So, if we have a decision or a choice to make, we are going to want to make the one that has the best likelihood to bring happiness. Now we know to be happy, we need to walk in our truth to do it… We need to honestly look at the situation and we need to do it with critical thinking.
Critical thinking is the skill of being able to first identify the problem or issue that needs attention. We could start guessing at possible options, but that’s not enough to just go and pick one. Because we really need to collect as much information as possible first.
Often, just in casual conversation, I’ll be asked what I think a bout a specific topic. And often, my answer is that I don’t have enough information to have an opinion on that topic.
And yes, that answer is born largely out of a grey mentality, but it is also because formulation of an opinion, which is making a decision about how I think or feel about the topic, requires critical thinking. And that takes me needing lots of information to know as much as I can in all regards of the subject, before deciding how I think or feel about it.
If I am to gather more facts, I would then need to sort through my findings on them. Once I formulate a decision, I then analyze that. I want to make sure I am comfortable with it, and that it lines up with my truth, or who I say I am. Lining a decision up with my truths means that it also needs to align with my values – what I have decided is right for me. See, how that decision comes back around to my integrity.
And happiness? Well, if I find that my decision lines up with my truth, and I feel a peace and a calm with what I have decided, then I’m going to be happy with that decision then, aren’t I?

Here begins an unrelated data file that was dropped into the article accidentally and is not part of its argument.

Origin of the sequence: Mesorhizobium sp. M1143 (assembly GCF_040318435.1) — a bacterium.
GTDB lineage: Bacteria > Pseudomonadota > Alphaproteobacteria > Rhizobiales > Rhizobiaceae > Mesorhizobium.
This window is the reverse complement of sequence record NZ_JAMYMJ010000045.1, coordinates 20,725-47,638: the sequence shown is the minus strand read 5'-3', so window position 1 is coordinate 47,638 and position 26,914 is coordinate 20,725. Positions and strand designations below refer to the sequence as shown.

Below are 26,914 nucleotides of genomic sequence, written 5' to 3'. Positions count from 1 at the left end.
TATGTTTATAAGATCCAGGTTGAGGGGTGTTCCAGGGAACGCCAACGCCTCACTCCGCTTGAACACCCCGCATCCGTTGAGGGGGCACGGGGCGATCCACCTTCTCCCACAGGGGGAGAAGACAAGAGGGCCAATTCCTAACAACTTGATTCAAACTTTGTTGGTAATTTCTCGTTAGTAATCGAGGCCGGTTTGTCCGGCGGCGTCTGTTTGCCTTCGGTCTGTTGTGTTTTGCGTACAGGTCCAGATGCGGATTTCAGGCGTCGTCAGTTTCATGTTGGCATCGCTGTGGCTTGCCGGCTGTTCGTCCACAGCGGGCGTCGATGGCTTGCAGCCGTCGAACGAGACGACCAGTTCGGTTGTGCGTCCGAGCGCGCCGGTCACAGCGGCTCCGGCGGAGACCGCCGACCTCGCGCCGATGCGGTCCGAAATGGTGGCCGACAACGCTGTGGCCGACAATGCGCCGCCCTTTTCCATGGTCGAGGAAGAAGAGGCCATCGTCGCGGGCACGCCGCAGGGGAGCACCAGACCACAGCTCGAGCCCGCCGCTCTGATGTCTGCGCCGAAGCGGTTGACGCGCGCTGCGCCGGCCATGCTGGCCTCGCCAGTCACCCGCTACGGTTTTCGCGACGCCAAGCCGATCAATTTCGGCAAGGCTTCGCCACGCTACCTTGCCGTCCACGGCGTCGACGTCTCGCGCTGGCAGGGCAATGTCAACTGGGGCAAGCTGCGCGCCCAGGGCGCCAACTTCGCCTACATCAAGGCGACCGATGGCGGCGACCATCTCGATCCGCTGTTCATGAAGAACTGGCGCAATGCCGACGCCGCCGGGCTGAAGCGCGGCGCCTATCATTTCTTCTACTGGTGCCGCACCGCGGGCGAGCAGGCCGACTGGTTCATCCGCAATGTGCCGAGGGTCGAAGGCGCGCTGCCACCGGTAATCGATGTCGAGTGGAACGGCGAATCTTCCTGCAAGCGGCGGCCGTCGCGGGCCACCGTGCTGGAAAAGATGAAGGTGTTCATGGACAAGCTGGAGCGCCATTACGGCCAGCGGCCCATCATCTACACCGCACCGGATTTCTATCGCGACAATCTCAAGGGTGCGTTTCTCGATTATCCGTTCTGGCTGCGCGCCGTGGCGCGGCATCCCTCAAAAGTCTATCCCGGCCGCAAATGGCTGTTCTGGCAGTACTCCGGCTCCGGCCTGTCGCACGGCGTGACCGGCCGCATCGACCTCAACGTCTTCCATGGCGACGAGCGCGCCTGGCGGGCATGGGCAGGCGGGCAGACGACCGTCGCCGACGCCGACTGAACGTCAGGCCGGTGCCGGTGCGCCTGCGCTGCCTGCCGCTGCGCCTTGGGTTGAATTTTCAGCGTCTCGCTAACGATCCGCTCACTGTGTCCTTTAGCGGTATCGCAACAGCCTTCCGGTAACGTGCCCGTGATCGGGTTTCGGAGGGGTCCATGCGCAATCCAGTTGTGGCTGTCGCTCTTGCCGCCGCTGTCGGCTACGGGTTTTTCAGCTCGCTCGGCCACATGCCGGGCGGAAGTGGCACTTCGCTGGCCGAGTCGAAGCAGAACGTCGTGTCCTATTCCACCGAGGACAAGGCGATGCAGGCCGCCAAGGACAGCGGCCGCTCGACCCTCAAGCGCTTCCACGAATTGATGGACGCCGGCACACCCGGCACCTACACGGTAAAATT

And what if I’m not? Well, then, perhaps I need to re-evaluate. That is also part of critical thinking. In a nutshell, critical thinking is to gather, analyze, assess, and reconstruct. Or, to really look at an issue with all the facts possible, make a decision based on those facts, look at your decision and see if it lines up with your truth, and then act on your decision. Or put it into play.
It is often within this critical thinking piece, especially when working with a team at work, or a partner, or within a family, that we see conflict. And we can sometimes take this conflict personally. It can feel personal. We say things like I’m not feeling heard. I don’t feel like you’re trying to see it from my side, or I feel like I’m being attacked.
What we are really saying is I don’t think my truth is being honored or taken into consideration. I feel like my truth is being threatened. And it takes real skill to be able to maneuver through compromise when your truth is at stake. It takes critical thinking to know what we are willing to compromise on and what we are not. It will actually take really knowing our truth, to know what we are willing to do when we are disagreeing. We will need to know what is most important to us, personally in order to move forward towards resolution and settlement.
And this is where pluralism comes in. If pluralism is part of our equation to make decisions that produce peace and happiness and honor our integrity, then we are sure to see success in achieving this goal.
And I’m talking about pluralism in this way… of understanding that my norm, my values, the decisions that I would make for me, and the values that I hold in my integral critical thinking, may be very different from yours. But our difference doesn’t have to put either of us in a space of deciding right or wrong. We can co-exist in one space, with what others would see as conflict, and just call it respectful differences.